The Budget will be based on economic growth of 5% this year, Finance Minister Michael Noonan said today. 

His comments follow CSO figures yesterday, which indicated that the economy expanded by 26% in terms of GDP in 2015. 

Mr Noonan said the factors that led to the enormous growth figures had a "minimal" impact on the real economy. He said the best data were figures for job creation. 

But the minister said that despite the big jump, GDP remained the valid denominator to assess Ireland's debt sustainability.

He said he expected investors would "work with" the debt-to-GDP ratio that will fall to around 75% this year and not the 88% originally estimated.

"We're not making any decisions on an economy growing at 26%, we're making decisions on forecast growth of 5% this year and the increase in employment and tax revenue is consistent with that," Mr Noonan told a news conference today.

Meanwhile, the Government has pencilled in spending increases of 3.5% annually between this year and 2021. 

Minister for Public Expenditure and Reform Pascal Donohoe said spending would total €57.6 billion in 2017. 

He said the €870m increase would be used for pay increases under the Lansdowne Road agreement, new capital expenditure and keeping up with population growth.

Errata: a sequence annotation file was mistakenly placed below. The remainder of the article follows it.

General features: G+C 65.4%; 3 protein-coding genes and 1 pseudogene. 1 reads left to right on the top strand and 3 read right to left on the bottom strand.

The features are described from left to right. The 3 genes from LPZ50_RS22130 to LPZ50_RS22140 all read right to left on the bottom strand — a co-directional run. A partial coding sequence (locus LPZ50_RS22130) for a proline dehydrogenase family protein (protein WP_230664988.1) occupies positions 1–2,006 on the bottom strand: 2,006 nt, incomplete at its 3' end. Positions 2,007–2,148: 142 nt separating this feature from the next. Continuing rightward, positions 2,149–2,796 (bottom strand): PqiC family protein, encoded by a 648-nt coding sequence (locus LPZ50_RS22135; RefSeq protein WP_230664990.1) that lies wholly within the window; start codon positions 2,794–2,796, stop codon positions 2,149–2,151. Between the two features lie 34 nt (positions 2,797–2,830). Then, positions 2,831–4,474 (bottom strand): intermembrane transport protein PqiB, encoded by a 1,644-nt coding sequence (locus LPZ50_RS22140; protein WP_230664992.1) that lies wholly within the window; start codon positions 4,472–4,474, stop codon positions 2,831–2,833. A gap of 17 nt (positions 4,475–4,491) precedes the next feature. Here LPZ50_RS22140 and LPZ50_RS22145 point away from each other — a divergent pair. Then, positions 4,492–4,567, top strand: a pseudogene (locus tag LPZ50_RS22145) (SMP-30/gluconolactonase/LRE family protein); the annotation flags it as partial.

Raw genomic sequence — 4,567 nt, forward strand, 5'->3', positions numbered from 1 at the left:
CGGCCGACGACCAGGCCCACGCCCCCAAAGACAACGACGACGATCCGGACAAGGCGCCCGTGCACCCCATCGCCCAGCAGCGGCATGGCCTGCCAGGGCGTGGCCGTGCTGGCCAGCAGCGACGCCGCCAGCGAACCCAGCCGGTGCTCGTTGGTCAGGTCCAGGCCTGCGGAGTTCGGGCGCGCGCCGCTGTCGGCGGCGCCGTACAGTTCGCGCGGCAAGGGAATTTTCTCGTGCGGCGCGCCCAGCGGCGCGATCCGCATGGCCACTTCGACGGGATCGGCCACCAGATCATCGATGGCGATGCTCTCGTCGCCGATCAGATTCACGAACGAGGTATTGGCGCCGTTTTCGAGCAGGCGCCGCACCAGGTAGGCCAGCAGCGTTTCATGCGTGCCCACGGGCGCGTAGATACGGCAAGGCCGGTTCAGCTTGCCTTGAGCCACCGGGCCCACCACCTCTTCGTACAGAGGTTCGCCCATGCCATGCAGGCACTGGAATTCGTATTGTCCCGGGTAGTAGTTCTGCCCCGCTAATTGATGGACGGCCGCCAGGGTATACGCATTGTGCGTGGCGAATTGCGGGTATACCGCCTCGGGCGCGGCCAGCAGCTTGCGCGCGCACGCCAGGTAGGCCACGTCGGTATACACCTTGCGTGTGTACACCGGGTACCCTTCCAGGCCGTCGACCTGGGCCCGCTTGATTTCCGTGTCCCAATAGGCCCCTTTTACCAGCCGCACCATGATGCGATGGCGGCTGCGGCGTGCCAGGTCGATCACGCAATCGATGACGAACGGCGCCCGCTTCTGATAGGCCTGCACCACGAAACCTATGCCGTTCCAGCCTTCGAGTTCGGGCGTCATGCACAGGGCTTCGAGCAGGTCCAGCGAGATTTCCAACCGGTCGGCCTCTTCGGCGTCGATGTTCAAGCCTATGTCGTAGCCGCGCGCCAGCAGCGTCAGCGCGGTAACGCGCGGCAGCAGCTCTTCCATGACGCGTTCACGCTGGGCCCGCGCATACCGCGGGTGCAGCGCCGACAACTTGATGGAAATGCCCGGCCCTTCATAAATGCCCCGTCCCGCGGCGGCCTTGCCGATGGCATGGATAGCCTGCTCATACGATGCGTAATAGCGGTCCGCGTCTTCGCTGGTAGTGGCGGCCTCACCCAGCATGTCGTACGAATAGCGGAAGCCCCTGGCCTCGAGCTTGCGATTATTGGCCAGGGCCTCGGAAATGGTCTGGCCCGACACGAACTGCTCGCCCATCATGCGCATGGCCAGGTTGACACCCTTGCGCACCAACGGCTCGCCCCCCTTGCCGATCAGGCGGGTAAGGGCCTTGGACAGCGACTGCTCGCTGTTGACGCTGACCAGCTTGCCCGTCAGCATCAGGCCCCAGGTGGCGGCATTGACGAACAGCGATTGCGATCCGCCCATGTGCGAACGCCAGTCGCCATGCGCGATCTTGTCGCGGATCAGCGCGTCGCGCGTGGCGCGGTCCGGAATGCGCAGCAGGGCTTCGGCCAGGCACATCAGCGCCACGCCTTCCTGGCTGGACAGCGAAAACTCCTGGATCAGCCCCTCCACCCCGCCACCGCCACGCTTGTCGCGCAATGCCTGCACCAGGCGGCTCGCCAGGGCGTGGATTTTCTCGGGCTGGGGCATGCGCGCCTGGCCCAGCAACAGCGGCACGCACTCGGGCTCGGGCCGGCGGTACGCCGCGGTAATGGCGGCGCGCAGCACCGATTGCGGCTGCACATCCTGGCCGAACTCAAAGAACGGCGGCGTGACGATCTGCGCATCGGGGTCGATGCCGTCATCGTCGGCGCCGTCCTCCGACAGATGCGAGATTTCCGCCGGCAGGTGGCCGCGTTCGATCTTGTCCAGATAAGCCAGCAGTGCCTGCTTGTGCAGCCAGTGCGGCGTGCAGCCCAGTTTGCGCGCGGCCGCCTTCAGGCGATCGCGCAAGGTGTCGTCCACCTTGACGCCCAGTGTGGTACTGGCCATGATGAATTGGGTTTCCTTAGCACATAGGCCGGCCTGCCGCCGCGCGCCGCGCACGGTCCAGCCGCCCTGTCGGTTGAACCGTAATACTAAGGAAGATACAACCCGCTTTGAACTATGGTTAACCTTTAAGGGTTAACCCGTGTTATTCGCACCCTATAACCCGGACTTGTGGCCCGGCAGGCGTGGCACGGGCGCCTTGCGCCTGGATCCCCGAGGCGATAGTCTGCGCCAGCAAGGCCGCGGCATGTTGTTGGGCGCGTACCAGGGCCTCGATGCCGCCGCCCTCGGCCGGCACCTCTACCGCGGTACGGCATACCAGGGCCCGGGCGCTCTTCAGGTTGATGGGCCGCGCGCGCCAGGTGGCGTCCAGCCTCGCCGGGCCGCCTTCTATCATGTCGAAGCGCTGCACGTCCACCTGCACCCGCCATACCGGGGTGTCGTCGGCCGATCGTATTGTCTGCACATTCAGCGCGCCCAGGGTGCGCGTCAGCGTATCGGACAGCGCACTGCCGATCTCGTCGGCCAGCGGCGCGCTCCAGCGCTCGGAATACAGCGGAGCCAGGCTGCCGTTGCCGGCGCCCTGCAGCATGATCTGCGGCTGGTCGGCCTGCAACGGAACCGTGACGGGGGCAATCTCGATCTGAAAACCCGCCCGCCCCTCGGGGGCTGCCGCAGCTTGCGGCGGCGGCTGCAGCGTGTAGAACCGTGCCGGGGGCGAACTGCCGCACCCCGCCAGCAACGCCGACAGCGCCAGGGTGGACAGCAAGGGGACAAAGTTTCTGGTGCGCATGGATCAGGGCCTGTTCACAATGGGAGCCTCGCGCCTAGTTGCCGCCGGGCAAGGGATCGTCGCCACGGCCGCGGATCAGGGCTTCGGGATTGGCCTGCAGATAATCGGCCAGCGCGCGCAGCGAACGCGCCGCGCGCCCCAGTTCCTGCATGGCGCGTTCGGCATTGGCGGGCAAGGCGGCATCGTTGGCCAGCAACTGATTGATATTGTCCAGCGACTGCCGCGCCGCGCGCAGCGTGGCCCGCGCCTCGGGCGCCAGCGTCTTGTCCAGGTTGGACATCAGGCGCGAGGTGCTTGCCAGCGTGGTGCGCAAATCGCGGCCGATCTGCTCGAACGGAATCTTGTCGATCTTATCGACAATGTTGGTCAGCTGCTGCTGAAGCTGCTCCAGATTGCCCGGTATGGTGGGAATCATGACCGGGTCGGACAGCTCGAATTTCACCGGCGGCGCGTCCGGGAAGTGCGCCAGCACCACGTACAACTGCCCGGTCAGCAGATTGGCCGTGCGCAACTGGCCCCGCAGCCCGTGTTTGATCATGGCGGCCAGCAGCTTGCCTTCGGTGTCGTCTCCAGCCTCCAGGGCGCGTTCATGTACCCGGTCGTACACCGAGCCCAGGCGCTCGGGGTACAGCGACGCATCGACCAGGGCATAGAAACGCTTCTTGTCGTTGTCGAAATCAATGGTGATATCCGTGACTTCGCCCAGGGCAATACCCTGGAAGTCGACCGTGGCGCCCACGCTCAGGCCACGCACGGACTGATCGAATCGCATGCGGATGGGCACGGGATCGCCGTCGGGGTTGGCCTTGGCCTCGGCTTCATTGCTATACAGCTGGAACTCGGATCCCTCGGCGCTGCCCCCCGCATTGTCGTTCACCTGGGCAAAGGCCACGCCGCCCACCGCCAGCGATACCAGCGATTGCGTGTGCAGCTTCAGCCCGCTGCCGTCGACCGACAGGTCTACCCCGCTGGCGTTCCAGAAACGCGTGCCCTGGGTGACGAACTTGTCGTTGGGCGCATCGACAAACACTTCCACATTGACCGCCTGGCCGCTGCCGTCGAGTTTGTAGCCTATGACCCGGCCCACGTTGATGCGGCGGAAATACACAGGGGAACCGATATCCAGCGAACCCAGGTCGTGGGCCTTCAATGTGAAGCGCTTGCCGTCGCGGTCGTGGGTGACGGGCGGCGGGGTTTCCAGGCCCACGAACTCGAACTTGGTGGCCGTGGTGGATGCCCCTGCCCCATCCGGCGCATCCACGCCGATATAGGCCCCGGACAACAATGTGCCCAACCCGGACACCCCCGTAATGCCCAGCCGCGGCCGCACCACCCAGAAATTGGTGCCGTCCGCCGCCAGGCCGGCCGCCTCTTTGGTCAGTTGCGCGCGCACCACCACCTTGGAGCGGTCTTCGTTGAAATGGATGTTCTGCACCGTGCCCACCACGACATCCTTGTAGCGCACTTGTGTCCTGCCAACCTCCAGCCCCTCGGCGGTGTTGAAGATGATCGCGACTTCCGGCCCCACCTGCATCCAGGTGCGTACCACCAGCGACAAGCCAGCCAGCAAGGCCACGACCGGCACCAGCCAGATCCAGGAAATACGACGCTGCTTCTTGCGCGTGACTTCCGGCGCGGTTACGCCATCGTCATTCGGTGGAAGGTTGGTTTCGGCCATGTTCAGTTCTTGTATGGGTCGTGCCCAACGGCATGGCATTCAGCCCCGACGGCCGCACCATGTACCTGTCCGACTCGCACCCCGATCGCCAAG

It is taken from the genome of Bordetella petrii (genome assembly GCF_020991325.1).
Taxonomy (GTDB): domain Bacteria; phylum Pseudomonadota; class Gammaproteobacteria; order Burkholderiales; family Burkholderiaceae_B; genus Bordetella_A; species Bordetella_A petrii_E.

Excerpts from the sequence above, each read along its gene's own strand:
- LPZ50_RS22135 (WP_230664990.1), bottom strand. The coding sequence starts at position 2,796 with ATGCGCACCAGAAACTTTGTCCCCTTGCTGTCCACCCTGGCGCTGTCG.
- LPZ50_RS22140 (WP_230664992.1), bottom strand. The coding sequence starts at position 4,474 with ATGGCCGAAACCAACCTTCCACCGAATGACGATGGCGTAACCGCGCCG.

It means spending will increase by 3.1% next year. 

"We must continue to pursue a prudent path," the minister stated.

He made his comments at the release of the Government's Mid Year Expenditure Report

The report - the first - is a key part of the reformed budget process that began with the publication of the Summer Economic Statement last month and continued with the National Economic Dialogue in June.

In a statement, the Department of Public Expenditure and Reform said the report presents the baseline for departmental expenditure and provides the starting point for examination of budgetary priorities by the Oireachtas.

Minister Donohoe told a press conference today that the recovery in Ireland is now well established. 

"The economy is growing strongly, unemployment is falling to below 8% and the public finances are moving into balance," he added.

Minister Noonan also told the press conference that he expects a decision on Apple's tax arrangements with Ireland would be made by the European Commission in September or October. 

He said he would wait and see if it is "adverse or not" to Ireland.